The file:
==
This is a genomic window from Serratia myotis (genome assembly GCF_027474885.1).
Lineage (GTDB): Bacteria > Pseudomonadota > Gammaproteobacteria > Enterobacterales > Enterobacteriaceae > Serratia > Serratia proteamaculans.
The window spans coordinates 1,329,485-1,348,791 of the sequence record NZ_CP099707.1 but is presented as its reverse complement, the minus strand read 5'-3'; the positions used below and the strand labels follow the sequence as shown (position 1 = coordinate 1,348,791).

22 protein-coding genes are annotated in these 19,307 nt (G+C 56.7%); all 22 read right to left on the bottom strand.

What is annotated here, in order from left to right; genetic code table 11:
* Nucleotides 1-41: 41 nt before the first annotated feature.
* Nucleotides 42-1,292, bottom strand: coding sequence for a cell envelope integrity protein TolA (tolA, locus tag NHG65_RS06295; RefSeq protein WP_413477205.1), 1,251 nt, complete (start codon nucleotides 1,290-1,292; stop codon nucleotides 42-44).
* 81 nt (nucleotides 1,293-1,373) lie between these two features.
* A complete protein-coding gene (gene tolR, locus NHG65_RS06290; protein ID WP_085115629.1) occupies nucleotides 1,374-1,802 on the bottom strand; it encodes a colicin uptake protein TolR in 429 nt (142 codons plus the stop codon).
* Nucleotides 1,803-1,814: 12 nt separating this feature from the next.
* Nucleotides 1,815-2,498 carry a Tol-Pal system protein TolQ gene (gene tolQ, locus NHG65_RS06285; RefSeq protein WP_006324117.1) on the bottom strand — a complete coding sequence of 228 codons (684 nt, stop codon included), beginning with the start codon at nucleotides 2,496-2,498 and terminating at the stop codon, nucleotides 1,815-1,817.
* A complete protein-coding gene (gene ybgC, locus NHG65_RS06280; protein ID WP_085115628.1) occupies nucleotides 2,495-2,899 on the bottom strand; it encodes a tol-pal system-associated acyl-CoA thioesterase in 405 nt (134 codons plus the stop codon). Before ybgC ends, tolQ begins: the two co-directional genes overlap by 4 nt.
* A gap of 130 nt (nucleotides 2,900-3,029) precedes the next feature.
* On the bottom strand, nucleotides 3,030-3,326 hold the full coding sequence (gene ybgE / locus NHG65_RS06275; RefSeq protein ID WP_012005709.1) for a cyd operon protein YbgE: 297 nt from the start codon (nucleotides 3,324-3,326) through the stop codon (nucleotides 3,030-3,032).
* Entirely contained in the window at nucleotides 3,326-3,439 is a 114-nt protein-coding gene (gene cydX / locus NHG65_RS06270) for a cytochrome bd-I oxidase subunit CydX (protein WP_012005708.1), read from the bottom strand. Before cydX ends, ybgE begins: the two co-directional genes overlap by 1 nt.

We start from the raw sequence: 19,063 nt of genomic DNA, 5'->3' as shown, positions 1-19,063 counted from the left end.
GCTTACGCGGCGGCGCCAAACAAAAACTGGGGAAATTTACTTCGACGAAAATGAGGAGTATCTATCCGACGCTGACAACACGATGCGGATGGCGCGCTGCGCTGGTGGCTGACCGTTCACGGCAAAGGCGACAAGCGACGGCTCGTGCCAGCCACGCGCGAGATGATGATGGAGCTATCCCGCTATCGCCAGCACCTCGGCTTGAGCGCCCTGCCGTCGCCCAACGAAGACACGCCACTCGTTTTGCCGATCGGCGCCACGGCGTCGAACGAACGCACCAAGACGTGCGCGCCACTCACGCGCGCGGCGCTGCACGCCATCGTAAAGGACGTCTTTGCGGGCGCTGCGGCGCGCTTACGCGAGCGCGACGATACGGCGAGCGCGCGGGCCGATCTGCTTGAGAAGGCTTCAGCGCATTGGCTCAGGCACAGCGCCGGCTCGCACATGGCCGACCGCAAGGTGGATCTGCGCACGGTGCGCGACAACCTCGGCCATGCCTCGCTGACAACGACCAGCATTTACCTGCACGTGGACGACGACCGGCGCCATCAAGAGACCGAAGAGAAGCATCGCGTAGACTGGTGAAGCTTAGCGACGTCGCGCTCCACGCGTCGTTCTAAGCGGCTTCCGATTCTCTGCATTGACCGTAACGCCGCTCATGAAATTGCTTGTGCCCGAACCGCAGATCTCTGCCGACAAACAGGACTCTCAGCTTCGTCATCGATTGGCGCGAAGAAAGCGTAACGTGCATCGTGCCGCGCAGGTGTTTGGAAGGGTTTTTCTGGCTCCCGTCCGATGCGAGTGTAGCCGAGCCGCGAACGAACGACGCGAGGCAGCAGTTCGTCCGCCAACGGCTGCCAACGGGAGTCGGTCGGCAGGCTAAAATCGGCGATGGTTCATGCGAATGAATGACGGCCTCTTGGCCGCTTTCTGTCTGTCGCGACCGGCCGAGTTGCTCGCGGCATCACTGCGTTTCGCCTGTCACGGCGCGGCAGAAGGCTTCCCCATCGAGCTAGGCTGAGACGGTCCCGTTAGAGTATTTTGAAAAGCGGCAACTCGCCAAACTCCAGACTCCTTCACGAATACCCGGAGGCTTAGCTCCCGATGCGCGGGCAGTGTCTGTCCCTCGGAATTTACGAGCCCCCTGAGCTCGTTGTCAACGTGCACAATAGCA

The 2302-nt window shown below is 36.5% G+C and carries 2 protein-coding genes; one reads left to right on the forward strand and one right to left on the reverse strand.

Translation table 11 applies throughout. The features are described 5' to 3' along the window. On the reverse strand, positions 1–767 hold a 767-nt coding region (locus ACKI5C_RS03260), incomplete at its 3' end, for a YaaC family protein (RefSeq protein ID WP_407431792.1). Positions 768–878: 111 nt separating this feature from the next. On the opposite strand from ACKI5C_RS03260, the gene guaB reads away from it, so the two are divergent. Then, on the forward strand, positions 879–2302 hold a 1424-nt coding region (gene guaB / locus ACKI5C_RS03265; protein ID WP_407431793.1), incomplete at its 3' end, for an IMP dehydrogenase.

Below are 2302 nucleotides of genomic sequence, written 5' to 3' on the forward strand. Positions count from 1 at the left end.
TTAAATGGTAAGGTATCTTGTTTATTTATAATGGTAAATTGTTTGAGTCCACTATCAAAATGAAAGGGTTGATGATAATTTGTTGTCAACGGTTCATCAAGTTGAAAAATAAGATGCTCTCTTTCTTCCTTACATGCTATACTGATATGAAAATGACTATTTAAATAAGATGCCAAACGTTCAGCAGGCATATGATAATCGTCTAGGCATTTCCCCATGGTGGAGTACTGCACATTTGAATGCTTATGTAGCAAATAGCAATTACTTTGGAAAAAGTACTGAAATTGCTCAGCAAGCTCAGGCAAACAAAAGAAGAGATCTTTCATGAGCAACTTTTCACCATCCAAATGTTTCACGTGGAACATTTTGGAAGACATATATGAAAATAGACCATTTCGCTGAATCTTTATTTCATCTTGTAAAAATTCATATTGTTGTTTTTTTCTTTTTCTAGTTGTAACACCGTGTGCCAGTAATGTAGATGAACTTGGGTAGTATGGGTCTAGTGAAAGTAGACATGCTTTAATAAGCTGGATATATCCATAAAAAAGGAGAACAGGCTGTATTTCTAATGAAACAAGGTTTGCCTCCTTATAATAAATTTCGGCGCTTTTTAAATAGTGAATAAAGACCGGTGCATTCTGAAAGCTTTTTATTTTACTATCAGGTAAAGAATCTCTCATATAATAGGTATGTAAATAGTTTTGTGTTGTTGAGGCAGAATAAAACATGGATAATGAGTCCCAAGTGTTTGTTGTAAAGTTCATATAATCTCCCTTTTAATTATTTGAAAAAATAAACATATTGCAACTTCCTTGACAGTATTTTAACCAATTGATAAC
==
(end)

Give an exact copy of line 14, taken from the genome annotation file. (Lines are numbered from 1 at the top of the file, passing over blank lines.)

* On the bottom strand, nucleotides 3,030-3,326 hold the full coding sequence (gene ybgE / locus NHG65_RS06275; RefSeq protein ID WP_012005709.1) for a cyd operon protein YbgE: 297 nt from the start codon (nucleotides 3,324-3,326) through the stop codon (nucleotides 3,030-3,032).